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“Lois Lane” #9 also doesn’t waste time introducing readers to important plot elements. With so many comic books decompressed in storytelling, “Lois Lane” continues to introduce narrative aspects late in the run. I also can’t help but appreciate how Rucka’s scripts attempt to tie-into current continuity. Aside from a few technical aspects lacking from the detail in Perkins pencils, this is a commendable issue of “Lois Lane.”

Final Verdict: 8.0 – “Lois Lane” #9 is packed with clever dialogue and serene silent sequences.

Money Shot #5
Written by Sarah Beattie and Tim Seeley
Illustrated by Rebekah Isaacs
Colored by Kurt Michael Russel
Lettered by Crank!
Reviewed by Jodi Odgers

“Money Shot” #5 is the climax of the first arc of the series, and it is stuffed full of what has made the series such an enjoyable ride so far.

Beattie and Seeley’s writing is charged with fresh ideas, sex-positive messages, and the end of this first narrative arc leaves the reader as satisfied as the XXX-plorers themselves. Rebekah Isaacs’ art captures the spirit of the comic perfectly, right down to the disproportionate genitalia of the Bokai Elder being used as a bludgeon. Kurt Michael Russel’s coloring continues to elevate “Money Shot” – the lighting is sublime, and the color palette makes every aspect of the comic pop without ever feeling needlessly bright or garish.

This comic was never going to be for everyone – there hasn’t been this many sets of human and alien genitalia in print since “Saga” went on hiatus. However, this never feels forced in simply to sell issues to those looking for a new sexual kick. “Money Shot” has heralded the message that sex is, at its core, about connection. Issue #5 ties a bow around this concept, showing how the XXX-plorers, through sex, form humanity’s connection to the wider universe. It touches the reader, and not in the way that you’d expect. More than that, it gives readers a peek into where the series could go from here, and it’s enough to perk the interest of those that have followed the series to this point.

Final Verdict: 8.6 – The money shot of “Money Shot” certainly did not disappoint.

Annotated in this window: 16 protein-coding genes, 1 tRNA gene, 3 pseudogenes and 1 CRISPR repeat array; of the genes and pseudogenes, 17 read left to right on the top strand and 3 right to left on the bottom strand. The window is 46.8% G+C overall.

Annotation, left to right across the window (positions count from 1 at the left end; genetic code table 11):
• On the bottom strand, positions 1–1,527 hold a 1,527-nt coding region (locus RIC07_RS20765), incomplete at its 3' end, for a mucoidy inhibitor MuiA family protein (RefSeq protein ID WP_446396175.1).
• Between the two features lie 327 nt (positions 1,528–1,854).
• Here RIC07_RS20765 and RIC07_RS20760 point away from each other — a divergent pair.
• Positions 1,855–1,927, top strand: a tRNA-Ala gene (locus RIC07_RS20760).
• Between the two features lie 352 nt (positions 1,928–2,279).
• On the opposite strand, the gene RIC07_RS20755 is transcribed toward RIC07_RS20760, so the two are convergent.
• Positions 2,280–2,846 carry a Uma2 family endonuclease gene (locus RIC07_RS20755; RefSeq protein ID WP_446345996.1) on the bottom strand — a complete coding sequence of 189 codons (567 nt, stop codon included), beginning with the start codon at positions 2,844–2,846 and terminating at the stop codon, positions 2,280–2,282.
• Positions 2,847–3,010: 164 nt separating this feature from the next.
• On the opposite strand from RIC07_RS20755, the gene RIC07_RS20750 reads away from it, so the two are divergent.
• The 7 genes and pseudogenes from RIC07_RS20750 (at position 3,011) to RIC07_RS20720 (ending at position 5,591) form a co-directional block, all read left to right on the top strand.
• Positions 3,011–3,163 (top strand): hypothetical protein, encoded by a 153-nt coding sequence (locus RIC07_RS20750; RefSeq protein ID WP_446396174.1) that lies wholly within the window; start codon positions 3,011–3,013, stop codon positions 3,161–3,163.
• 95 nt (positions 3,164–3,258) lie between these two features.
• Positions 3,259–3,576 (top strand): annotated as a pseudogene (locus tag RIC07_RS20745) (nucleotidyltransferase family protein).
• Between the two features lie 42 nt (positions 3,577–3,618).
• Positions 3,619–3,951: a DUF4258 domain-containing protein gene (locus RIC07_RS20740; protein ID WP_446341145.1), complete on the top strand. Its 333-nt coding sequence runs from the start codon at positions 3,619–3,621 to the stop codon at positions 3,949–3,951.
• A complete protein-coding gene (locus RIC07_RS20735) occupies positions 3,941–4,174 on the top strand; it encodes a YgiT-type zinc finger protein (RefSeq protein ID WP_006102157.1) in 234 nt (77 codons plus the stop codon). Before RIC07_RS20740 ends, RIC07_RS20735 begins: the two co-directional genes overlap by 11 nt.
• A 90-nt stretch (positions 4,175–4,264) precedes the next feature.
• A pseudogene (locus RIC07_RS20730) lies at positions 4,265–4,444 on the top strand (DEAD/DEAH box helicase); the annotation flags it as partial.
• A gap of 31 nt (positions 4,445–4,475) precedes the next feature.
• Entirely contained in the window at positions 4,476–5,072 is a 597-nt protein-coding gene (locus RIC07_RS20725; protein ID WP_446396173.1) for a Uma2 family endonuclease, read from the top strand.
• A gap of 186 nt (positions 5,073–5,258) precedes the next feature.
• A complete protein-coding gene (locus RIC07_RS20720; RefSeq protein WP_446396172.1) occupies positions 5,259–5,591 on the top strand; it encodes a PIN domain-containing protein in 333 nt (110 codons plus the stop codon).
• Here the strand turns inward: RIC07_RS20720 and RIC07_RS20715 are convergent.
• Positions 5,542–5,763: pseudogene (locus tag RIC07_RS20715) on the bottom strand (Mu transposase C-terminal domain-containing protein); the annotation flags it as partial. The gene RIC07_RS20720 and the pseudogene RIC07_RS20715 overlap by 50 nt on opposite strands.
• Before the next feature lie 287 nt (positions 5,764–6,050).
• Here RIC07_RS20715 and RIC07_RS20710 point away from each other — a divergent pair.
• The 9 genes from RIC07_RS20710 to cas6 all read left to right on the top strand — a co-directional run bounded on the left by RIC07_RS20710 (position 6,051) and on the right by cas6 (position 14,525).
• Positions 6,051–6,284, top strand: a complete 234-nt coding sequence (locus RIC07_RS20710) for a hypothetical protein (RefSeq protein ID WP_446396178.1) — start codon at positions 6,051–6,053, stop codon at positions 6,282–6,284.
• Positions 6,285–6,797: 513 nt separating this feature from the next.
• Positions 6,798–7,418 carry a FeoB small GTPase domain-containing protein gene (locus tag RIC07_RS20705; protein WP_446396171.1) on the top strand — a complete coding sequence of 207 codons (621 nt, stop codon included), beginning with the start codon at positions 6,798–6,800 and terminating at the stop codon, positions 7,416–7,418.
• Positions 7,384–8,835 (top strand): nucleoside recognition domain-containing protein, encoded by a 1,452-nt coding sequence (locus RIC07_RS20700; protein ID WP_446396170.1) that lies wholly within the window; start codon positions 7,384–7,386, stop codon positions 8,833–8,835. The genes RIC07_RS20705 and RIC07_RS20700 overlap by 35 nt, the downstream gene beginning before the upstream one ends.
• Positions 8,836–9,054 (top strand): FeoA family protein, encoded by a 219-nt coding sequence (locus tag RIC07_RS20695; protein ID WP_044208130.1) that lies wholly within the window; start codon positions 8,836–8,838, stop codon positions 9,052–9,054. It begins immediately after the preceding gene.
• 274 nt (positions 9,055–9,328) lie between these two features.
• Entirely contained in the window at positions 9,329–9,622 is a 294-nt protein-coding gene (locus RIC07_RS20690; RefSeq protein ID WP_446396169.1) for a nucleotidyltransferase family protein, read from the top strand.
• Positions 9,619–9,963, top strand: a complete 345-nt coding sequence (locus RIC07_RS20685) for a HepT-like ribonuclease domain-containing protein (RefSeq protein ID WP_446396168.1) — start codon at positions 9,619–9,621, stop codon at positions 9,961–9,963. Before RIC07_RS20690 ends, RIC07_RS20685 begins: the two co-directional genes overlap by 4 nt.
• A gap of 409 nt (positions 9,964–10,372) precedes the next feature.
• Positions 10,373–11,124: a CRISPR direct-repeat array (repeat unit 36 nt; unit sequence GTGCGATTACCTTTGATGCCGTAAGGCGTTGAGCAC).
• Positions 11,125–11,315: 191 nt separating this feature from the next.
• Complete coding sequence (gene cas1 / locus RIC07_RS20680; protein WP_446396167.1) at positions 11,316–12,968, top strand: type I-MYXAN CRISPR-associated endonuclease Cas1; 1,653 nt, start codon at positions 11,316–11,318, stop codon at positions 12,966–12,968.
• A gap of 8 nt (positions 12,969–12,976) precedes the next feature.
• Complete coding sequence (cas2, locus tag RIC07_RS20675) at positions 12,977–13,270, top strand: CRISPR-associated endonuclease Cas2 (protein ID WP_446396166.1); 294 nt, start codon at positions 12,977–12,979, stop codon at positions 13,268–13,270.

Pandemica #4
Written by Jonathan Maberry
Illustrated by Alex Sanchez
Colored by Jay Fotos
Lettered by Shawn Lee
Reviewed by Matthew Blair

“Pandemica” #4 is the second to last issue of the series and serves as a sort of origin story for the moment where everything went wrong. A small group of special ops soldiers and scientists are trying to stop a shadow government organization from launching a pandemic that will kill all non-white people and unfortunately, the plague is starting to look like it’s a lot less discerning than previously thought. While it is over exaggerated, it’s definitely a topical plot in today’s social and political age.

The crux of “Pandemica” #4 is the classic needs of the many vs. needs of the few debate as two soldiers sent to infiltrate a bioweapons lab are forced to decide whether or not to kill a child in order to save everyone on Earth. It’s a debate the writer Jonathan Maberry handles well, with two former friends having a falling out over the fate of the child set against the ticking clock of a rapidly spreading plague and an incoming SWAT team. There are times when the comic can be a bit wordy, but the characters all behave in a relatable way and the book doesn’t go completely off the rails.

The art of “Pandemica” #4 is highly detailed and blends realism with just enough cartoon elements to be slightly exaggerated while maintaining a serious tone. This is a story that requires a lot of blood and violence and artist Alex Sanchez delivers on both counts very well. There is a weird thing going on where almost every character looks like they’re gasping for air like a suffocating fish, but given the panicked and high stress nature of the story it makes sense.

“Pandemica” #4 is a book that doesn’t really matter. We know what winds up happening in the end, we know that the moral arguments are all pointless, and we know that the world ends anyway. Still, it’s some pretty compelling stuff and it’s nice to know how things got to be so bad.

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Final Verdict: 8.2 – Even though we know what the end result of all of it is, the book still provides some compelling moral drama.